Growing Concern over Plastic Pollution in Rivers and Lakes
[By Pernille Feilberg]
Almost all research on plastic contamination in water systems focuses on oceans. But the biggest problem is plastic that ends up in freshwater ecosystems, according to an NTNU biologist.
Concerned citizens read about all the plastic contaminants found in the ocean – from whole patches of plastic waste to dead whales with bellies full of plastic. “But it’s not the plastic in the oceans we should be worrying about the most,” says Martin Wagner, an associate professor at NTNU’s Department of Biology, “but the stuff that ends up in rivers and lakes.”
Ocean clean-up is short-term solution
According to Wagner, there are two main reasons we need to extend our concern to freshwater pollutants. First, removing as much plastic as possible from the ocean is only a short-term solution. In the long run, we need to trace the sources of pollution and stop the problem there.
New research shows that most marine debris originates on land. This is especially true in Asia and Africa, where rivers transport much of the plastic waste to the sea due to inadequate disposal and handling of landfill, industrial and general wastes. So, to prevent more plastic from ending up in the ocean, we have to start on land.
The second reason is that rivers aren’t just waterways that carry water – and trash – to the sea. “Rivers are wonderful and complex ecosystems in themselves. We should be just as aware of how plastic pollution affects them,” Wagner says.
Scarce knowledge about freshwater contaminants
One main challenge is a lack of knowledge about the amount of plastic contamination and where it comes from.
Wagner says that currently no data exists to compare the amount of plastic in marine and freshwater environments. “We also don’t know how much plastic there is in rivers and lakes. This is crucial knowledge to be able to identify and understand the most important sources of plastic litter – which in turn is essential to find effective solutions to the problem,” he says.
“Plastics break down into microplastics. We know very little about the impact of microplastics on ecosystems, whether we’re talking about freshwater or oceans,” says Wagner. “Long-term experiments and new methods are needed to find out how microplastics affect nature – and us."
Complex problem – complex solutions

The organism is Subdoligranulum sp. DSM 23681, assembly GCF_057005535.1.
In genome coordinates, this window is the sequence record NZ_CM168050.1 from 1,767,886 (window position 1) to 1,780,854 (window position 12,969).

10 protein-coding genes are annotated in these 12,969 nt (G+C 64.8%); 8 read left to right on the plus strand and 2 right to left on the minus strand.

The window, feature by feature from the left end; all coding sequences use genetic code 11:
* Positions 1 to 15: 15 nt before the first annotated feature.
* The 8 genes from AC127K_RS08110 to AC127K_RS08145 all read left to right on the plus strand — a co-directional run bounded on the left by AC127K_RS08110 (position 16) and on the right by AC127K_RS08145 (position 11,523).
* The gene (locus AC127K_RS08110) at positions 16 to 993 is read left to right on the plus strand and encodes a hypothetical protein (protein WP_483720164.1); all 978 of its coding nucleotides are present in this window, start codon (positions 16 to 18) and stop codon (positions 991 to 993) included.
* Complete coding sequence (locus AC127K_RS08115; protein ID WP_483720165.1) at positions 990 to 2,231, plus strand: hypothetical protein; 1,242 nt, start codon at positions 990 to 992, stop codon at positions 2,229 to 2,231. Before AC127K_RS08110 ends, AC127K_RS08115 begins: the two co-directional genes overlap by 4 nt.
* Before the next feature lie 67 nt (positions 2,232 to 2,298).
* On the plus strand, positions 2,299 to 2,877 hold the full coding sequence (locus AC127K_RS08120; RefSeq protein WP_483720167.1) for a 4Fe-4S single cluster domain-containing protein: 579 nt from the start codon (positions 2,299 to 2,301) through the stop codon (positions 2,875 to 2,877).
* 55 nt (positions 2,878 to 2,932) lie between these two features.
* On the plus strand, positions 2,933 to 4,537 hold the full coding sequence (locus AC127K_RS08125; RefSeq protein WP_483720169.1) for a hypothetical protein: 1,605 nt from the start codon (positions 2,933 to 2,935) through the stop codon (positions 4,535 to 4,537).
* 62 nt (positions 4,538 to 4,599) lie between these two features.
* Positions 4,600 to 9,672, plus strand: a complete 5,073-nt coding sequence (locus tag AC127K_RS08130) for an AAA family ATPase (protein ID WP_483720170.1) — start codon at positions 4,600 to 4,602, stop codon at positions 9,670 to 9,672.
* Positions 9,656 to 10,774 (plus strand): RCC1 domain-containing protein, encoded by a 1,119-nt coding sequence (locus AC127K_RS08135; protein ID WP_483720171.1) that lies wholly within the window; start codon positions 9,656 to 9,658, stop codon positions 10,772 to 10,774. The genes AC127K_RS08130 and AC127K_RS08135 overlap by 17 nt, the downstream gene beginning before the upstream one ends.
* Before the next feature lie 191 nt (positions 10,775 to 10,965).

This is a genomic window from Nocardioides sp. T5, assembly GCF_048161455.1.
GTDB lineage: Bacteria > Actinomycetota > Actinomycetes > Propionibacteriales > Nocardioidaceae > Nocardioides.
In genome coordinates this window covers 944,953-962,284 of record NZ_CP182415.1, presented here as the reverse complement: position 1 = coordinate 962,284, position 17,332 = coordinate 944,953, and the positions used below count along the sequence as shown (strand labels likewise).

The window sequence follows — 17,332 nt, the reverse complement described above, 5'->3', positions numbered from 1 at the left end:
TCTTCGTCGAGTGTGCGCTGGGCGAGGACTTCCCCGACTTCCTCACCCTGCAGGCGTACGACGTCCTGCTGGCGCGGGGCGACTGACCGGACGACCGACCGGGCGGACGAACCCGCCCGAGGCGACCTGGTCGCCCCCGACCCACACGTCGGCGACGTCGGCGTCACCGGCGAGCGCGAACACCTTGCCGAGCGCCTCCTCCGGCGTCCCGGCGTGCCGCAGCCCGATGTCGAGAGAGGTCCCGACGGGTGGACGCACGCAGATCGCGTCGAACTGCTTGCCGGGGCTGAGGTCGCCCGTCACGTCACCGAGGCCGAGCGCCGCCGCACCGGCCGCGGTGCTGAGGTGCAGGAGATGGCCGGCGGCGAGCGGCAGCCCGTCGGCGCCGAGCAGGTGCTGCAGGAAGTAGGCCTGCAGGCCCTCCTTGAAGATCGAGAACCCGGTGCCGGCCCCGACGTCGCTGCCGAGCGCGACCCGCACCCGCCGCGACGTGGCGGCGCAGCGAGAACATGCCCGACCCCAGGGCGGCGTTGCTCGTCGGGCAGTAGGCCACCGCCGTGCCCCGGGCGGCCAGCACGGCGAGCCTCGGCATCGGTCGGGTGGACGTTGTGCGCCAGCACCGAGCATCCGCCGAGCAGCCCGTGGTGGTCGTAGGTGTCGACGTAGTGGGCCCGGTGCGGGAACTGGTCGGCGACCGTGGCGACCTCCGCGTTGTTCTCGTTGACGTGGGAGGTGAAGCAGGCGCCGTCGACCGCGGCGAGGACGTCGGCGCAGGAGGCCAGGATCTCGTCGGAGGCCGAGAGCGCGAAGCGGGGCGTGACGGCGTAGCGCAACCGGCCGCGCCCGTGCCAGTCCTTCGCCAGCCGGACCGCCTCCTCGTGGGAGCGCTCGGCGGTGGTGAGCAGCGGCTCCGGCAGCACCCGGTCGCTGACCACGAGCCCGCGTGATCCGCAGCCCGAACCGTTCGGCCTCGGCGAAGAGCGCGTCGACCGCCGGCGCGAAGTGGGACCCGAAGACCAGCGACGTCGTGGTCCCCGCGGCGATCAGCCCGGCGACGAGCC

Plastics in rivers, plastics in oceans. Most people find this situation disturbing and think it should be prevented. At the same time, we live in a plastic age where we’re surrounded by plastic products that are easy to get and easy to throw away. A lot of actors are involved in the life cycle of plastic products – from the chemical industry and plastic manufacturers to garbage collectors and regulatory authorities.
A complex problem requires complex solutions. In a new, freely available online book, researchers Martin Wagner and co-editor Scott Lambert of Goethe University Frankfurt in Germany have gathered challenges and solutions related to plastic pollution in freshwater environments. Experts in disciplines ranging from nanotechnology to social science have written the book’s chapters.
Wagner and the authors of the book believe it’s important to include the social perspective. “In many cases, it’s society and not research that contributes to the biggest difference when looking at solutions. We’re seeing an ever-increasing political and social movement to combat plastic waste,” Wagner says.
The book outlines some solutions to plastic contamination: We need to find out where the plastic originates and how much is released into the environment. Actors at every part of the plastic life cycle chain need to think in new ways. These measures will enable us to address a situation with less waste and new business models. It’s also important for all of us as consumers to become conscious of and accountable for our actions.
Wagner hopes the new book about plastic pollution in freshwater environments will serve to highlight the issue, and sees it as one step along the way. He emphasizes that we mustn’t stop caring about marine debris, but that we have to also look at freshwater plastic contamination.
This article appears courtesy of Gemini Research News and may be found in its original form here.
The opinions expressed herein are the author's and not necessarily those of The Maritime Executive.